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Robertb
Dijon


Joined: 01 Sep 2003
Posts: 7176
Location: South Oxfordshire

2002 Porsche 996 Carrera 4S

PostPosted: Fri Oct 04, 2019 8:26 am    Post subject: Reply with quote

Surprised Thanks Clanky- it was sounding encouraging until then, now I wonder if I'll get the indy to do it! Any clues to look/listen out for to make sure its bled properly and there are no airlocks?

The water pump was done 5 yrs/17k miles ago as part of the pre-delivery items, and I think much of the coolant was changed when they dropped the engine to do the AOS a couple of years later. Will look back at the invoices. LTT is a good shout.

Thanks everyone for the comments... seems its a game of two halves, with relatively straightforward fitment, but pitfalls involving the coolant, as I feared. If only there was a way of isolating the radiator inlet, like in a house!

I will take the arch liner out tomorrow and have a look... still clinging on to the possibility it may be a leaking connection Very Happy
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Alex
Le Mans
Le Mans


Joined: 06 Mar 2014
Posts: 16842
Location: The Ribble Valley, Lancashire

2000 Porsche 996 Carrera 4

PostPosted: Fri Oct 04, 2019 8:30 am    Post subject: Reply with quote

You'll be fine. Once you've driven round the block a few times and keep topping up it'll be sorted. Just keep your eye on it for a week.

Remember - the model before yours didn't even have a coolant system Grin
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Robertb
Dijon


Joined: 01 Sep 2003
Posts: 7176
Location: South Oxfordshire

2002 Porsche 996 Carrera 4S

PostPosted: Sat Oct 05, 2019 7:21 pm    Post subject: Reply with quote

Well, it turns out it is dripping from the hose connection... the one at the base where it joins another hose from the rad.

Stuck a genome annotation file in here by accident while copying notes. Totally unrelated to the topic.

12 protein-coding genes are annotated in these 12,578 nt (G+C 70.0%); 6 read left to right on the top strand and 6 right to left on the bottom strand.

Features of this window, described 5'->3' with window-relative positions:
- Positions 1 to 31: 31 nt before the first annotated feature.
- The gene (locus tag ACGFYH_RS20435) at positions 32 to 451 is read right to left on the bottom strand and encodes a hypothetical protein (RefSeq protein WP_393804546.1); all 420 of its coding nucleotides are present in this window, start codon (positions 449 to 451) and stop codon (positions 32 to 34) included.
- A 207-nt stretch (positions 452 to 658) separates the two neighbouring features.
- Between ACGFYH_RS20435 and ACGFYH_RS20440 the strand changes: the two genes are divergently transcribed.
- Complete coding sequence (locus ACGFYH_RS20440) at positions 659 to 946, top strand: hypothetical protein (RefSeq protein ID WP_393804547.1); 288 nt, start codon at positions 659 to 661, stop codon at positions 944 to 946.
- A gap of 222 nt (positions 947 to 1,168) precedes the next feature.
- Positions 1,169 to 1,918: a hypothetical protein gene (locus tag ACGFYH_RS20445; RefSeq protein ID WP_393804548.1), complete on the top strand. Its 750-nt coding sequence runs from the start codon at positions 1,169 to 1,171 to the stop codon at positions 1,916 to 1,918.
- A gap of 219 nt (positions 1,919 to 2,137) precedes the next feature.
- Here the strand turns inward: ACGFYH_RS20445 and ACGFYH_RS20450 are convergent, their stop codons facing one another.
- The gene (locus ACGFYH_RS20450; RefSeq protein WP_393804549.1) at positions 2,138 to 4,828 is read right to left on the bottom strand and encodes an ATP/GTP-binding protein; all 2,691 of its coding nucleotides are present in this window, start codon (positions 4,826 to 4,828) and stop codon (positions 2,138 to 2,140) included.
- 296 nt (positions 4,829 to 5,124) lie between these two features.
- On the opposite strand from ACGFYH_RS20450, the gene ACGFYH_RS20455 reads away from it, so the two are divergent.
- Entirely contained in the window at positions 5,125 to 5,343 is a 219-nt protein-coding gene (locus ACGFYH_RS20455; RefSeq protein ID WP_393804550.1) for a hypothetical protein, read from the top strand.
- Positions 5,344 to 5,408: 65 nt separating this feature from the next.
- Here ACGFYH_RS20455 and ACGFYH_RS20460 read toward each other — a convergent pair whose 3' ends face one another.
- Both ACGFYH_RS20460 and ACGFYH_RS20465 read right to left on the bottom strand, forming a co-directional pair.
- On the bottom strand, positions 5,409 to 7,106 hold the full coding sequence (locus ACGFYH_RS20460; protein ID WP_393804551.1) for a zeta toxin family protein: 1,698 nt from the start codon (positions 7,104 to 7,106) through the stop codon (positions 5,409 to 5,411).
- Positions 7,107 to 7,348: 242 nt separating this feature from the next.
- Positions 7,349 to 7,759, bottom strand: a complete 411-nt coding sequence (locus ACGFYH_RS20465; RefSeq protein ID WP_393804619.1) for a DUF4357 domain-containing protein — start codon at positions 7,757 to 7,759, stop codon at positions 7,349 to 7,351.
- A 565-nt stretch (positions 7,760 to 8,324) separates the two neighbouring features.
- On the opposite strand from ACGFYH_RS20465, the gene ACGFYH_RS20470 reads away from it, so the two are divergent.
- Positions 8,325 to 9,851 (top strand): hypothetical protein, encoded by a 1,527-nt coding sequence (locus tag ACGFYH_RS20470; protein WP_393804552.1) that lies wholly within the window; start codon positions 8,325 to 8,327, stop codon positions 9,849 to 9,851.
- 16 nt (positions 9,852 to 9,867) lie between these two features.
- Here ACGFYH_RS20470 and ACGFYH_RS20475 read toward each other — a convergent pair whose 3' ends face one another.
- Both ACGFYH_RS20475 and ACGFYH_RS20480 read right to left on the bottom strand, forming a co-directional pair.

So, no new rad needed which is good news but anyone know how to stop the leak... jubilee clip? Dont know
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Alex
Le Mans
Le Mans


Joined: 06 Mar 2014
Posts: 16842
Location: The Ribble Valley, Lancashire

2000 Porsche 996 Carrera 4

PostPosted: Sat Oct 05, 2019 7:36 pm    Post subject: Reply with quote

Just take it off, clean up all mating faces then clamp back together (with a new jubilee clip if it's mullered.
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maldren
Suzuka


Joined: 07 Oct 2016
Posts: 1162



PostPosted: Sun Oct 06, 2019 8:03 am    Post subject: Reply with quote

and I always use stainless clips in areas vulnerable to corrosion.
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2003 996.2 C2 Coupe Arctic Silver
 
  
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infrasilver
Fast & Furious
Fast & Furious


Joined: 04 Oct 2010
Posts: 8426
Location: East Midlands

2001 Porsche 996 Targa

PostPosted: Sun Oct 06, 2019 11:13 am    Post subject: Reply with quote

often you can get a bit of corrosion between the rubber hose and the aluminium pipe/joint and makes it seep from between the two, just remove the joint and clean up any corrosion then replace, use a new jubilee clip if required.

If you are draing the front end, get the front as high as you can to minimise coolant loss, this will save time when bleeding the system.
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Clanky
Österreich


Joined: 24 Aug 2012
Posts: 968
Location: Scotland

2007 Porsche 997 Turbo

PostPosted: Sun Oct 06, 2019 3:30 pm    Post subject: Reply with quote

Robertb wrote:
Well, it turns out it is dripping from the hose connection... the one at the base where it joins another hose from the rad.

So, no new rad needed which is good news but anyone know how to stop the leak... jubilee clip? Dont know


Do you mean the base of the radiator?
If so then there are no hose clips. The hose has a galvanised ferrule on the end with an 'O' ring on it to make the seal. These seem to be prone to corrosion & leakage.
You might get away with a new 'O' ring, but most likely will need new hoses & possibly the alloy pipework to go with it.
See: http://911uk.com/viewtopic.php?t=101052&highlight=pipework
Not that bad to do as I've done a few now. The main issue I found was with the galvy parts into alloy, causing corrosion & cold welding together but still leaking resulting in having to change them all together.
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Robertb
Dijon


Joined: 01 Sep 2003
Posts: 7176
Location: South Oxfordshire

2002 Porsche 996 Carrera 4S

PostPosted: Mon Oct 14, 2019 9:39 pm    Post subject: Reply with quote

Cheers guys, sounds exactly like that’s happened.

Clanky- it’s the hose at the front, forward of the radiator... the one you can see from under the front spoiler, through the air duct in the undertray.
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JTT
Trainee


Joined: 11 Nov 2015
Posts: 91
Location: Halifax, NS Canada


PostPosted: Mon Oct 14, 2019 11:14 pm    Post subject: Reply with quote

HERE is a quick and easy way to drain all the coolant. Works a treat. You can pick up a vacuum filler on Amazon or Ebay cheap, doesn't have to be a fancy one, chinese ones work fine if your not using it daily. It makes the job very easy and safe.